Readers of this blog or followers on social media will be aware how much I love spending quality time with mountain hares. The setting is stunning (especially this year when coated in a thick blanket of snow) and it’s wonderful just to sit with a hare as time passes by – even when the hare does little more than twitch and do a half-hearted groom in 3 hours whilst we survive a blizzard and biting cold winds together!
Imagine my surprise therefore when I was told of a successful colony of water voles not on a riverbank, but in a small park in a fairly depressed area of Glasgow!
Photographing birds in my back garden has proved a challenge, but with a little perseverance and the help of my neighbour’s cherry tree I’ve been able to take a few images I’m pleased with.
Little did I know when I popped down to my local Glasgow park to try out my new Tamron 150-600mm lens in late June 2016 that I’d take my most popular photograph – a rabbit with feather in its mouth!
What a year! I’ve already written about the first 6 months, so I won’t repeat myself, but it’s fair to say that from a photographic/wildlife watching perspective 2017 has been brilliant. From the bucket list I’ve now landed on the Bass Rock amongst the gannets and photographed fishing ospreys – both unforgettable experiences. I’ve learnt a lot: photographic techniques, field craft and wildlife behaviours. My ambition for 2017 was to focus entirely (okay… so I did venture South of the border to the Farne Islands), on Scottish wildlife, learning as much as I could about a small number of locations and the animals living there. Personally I don’t want to be the kind of photographer who just ticks species off, I want to get to know them intimately and in doing so take better images that capture the essence of the animal I’m photographing. On top of all this I just love being out sharing airspace with these amazing creatures, it’s a real honour. If anything my love of wildlife, Scotland, the outdoors and photography has increased during 2017.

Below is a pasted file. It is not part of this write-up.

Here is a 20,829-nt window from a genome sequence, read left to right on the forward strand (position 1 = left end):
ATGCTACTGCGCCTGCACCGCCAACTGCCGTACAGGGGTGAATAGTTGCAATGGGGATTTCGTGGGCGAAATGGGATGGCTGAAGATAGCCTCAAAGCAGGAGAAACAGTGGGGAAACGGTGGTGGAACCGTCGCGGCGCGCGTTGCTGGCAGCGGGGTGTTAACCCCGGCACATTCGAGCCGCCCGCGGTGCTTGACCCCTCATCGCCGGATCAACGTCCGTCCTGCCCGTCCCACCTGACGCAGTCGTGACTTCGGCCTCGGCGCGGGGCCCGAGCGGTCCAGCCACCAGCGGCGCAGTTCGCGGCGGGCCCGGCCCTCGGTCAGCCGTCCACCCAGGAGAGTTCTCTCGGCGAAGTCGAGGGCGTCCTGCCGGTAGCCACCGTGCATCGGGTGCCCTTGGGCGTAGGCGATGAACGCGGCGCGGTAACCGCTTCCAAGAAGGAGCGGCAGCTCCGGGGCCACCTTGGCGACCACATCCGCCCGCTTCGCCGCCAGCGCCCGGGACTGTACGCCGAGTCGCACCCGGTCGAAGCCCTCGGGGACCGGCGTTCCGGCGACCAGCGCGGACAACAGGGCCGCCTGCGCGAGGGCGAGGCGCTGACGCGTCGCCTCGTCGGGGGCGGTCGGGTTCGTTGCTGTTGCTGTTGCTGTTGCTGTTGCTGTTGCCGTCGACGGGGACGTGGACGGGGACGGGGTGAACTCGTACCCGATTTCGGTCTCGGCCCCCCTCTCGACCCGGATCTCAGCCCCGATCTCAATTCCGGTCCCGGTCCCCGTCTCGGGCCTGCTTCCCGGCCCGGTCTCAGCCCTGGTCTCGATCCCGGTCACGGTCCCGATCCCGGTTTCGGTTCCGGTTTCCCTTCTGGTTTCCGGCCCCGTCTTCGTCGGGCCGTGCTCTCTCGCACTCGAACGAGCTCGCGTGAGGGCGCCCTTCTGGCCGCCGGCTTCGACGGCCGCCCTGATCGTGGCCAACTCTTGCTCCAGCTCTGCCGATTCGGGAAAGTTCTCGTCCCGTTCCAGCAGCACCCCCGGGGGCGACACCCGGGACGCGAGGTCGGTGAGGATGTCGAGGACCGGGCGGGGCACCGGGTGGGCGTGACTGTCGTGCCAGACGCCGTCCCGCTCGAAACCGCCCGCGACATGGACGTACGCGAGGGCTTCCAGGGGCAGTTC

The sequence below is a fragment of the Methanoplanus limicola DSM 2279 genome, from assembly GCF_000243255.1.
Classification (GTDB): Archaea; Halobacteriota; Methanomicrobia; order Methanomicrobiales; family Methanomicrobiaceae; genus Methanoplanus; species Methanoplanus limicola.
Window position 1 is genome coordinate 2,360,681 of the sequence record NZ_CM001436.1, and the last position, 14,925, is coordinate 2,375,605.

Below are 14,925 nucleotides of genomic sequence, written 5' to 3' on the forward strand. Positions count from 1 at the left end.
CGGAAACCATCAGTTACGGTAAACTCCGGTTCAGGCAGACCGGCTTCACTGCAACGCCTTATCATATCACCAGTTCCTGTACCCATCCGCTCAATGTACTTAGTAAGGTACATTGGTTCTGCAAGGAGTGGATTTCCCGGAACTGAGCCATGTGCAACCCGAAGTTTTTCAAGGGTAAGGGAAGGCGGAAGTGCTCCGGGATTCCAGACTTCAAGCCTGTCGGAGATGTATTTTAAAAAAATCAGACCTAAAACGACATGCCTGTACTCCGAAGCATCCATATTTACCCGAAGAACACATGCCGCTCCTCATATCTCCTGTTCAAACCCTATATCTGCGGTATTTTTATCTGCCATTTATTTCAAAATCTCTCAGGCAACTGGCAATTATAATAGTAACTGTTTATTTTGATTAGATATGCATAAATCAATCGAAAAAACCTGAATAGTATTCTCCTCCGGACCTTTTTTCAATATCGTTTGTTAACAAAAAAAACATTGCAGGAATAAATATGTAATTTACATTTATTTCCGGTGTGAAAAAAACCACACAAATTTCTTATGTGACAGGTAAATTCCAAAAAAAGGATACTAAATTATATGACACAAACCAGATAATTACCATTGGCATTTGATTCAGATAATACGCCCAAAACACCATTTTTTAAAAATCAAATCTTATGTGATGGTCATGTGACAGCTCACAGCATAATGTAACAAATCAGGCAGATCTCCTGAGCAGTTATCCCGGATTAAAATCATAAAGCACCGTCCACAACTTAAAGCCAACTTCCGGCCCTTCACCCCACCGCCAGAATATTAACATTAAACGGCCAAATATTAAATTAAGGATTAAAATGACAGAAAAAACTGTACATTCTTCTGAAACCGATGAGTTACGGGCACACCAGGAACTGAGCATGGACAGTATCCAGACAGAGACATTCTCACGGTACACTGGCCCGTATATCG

A wonderful week spent in the company of otters on the Isle of Mull.
A day spent in Alan McFadyen’s Scottish Photography sparrowhawk hide in the company of sparrowhawks, jays, red squirrels, brambling and great spotted woodpeckers.
Photographing fishing ospreys for the first time with a brand new (to me) Nikon D500 was a gamble – but one that paid off.
When it comes to red squirrels, achieving decent photographs without the liberal use of hazelnuts isn’t easy. I’ve tried a few times up in the Queen Elizabeth Forest near Aberfoyle, but have had limited results, so I decided to book a session in Neil McIntyre’s hide on the Rothiemurchas Estate.
They may be busy, but there’s some wonderful wildlife to see on The Farne Islands including puffins, guillemots, fulmars and razorbills.